Lisburn is an anomaly, for it is a town with a traffic problem, but absolutely no parking problem. It is probably this unexpected combination that makes it one of the most thriving small towns in Northern Ireland, and certainly one of. the best shopping centres outside Belfast.
In fact. in many ways it is a better shopping centre than Belfast, for while the city presents the aggravating problem of getting from your car to the shopping streets, which in the business centre are spread over a square mile or two, it is no trouble at all in Lisburn.
Most of the good shops (and, believe it or not, many of them beat Belfast for the variety, quality and value of their wares) are concentrated in a couple. of streets, and while parking in those particular streets is rigidly controlled. there: are always huge public parking places only a few moments' walk away.
So, if you are a stranger and see the main streets choc-a-block with moving traffic, have no worry. In Smithfield Square, where the buses park and which you will almost inevitably see as you drive through the town from Belfast, there is a big car park not half a minutes' walk from Bow Street, the main shopping street. Or, if you turn down Bridge Street towards the M1 intersection, there is an even bigger one from which you can walk along an alleyway which is a part of old Lisburn into the modern heart. of it at Market Square.
The foregoing information is, of course, mainly for strangers passing through Lisburn, and they are the people who create the traffic problem, for no matter how fast the motorway which skirts the town, most people seem to prefer the friendly stopping-off place Lisburn is.
That it is a friendly stopping-off place cannot be denied. Good restaurants, good pubs, excellent shops. soon Ulster's most modern indoor, swimming pool, some of the most beautiful urban park areas in the Province and, probably the most important, the natural friendly courtesy of the, country combined with the efficiency of the city.
It is almost impossible not to like Lisburn, and the people who live there are fortunate It has probably the most attractive approaches, from all points of the compass, of any town of comparable sire in this country. And because it is the approach areas that form the residential suburbs the people who live there are, in the main, housed in an environment which is surrounded by trees and, more often than not. within easy access to one of the town's relaxation of recreation parks.
The natural attractiveness of Lisburn's suburbs has inspired developers, both public and private, to build houses which blend to a great extent with the rural channel that exists right on the edges of a busy urban area. In fact, in certain areas hardly a stone's throw from the main shopping streets, it is hard to believe that one is still inside the town boundary.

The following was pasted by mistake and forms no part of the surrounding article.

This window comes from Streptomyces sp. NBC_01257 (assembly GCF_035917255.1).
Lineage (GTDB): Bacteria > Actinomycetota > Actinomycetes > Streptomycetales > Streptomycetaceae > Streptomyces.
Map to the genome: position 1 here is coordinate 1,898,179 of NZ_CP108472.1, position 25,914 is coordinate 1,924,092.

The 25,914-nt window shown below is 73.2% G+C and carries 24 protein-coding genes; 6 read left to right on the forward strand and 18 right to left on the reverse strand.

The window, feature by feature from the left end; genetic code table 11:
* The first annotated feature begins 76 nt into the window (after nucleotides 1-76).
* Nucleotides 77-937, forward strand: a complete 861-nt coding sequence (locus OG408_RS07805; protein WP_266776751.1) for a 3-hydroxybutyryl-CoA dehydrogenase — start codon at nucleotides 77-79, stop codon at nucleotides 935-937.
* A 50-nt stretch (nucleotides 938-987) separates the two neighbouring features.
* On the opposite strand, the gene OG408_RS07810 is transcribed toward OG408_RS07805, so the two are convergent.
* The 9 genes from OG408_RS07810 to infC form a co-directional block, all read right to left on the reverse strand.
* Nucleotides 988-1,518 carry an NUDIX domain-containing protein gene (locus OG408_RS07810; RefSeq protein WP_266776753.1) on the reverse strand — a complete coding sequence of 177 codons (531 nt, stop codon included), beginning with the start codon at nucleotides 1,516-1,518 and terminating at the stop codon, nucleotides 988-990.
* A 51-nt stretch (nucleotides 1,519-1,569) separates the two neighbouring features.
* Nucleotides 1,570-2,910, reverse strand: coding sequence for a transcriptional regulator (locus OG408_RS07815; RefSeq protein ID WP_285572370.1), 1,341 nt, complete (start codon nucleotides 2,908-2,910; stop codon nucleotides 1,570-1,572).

The resultant. blend of natural beauty and the understanding of enlightened builders produces something that is fairly rare in Northern Ireland -- gracious homes in gracious settings with commerce and industry bustling away just round the corner.
The compactness of Lisburn confers bonus after bonus on the permanent residents. Look at it this way: within easy walking distance from. any-where are Wallace Park 25 acres of green and wooded land; Castle Gardens. a pleasant little park overlooking the River Lagan right in the centre of the town; Just across the river the John Milne Barbour Junior Memorial Playing Fields and. on the west of the town, the Sir Milne Barbour Memorial Park with lovely flower gardens and an excellent bowling green.
If it is sport you are looking for the famous Lisburn Cricket Club is not far away (Lisnagarvey was the original name for Lisburn) and the. local golf club is Just on the edge of the town.
If it is good educational facilities for your young family you are looking for you could not be in a better place. Inside the town boundary there are five primary schools, two secondary schools and a technical college provided by the County Education Authority. as well as two primary and three grammar schools provided by voluntary bodies. Of the three grammar schools one is a convent school for girls and the other two, Friends and Wallace High, are co-educational.
If it is work you are looking for there are plenty of opportunities in and around , Lisburn for, apart from the Government industrial estate at Derriaghy, only a mile or two along the road towards Belfast, new industries are springing up and expanding on all sides of the town.
But, because about a third of the population of Northern Ireland is concentrated in Belfast, you probably work there too. No problem, for Lisburn is only 10 or 15 minutes away by the M1 depending on the type and age of your car, and the type and age of yourself.
It is convenient, not only to Belfast, but to the airport, to Lough Neagh, to the Mournes, and it will soon be convenient to Newry and Dublin, for the Government is pushing ahead with the construction of a dual - carriageway linking Hillsborough with the Border.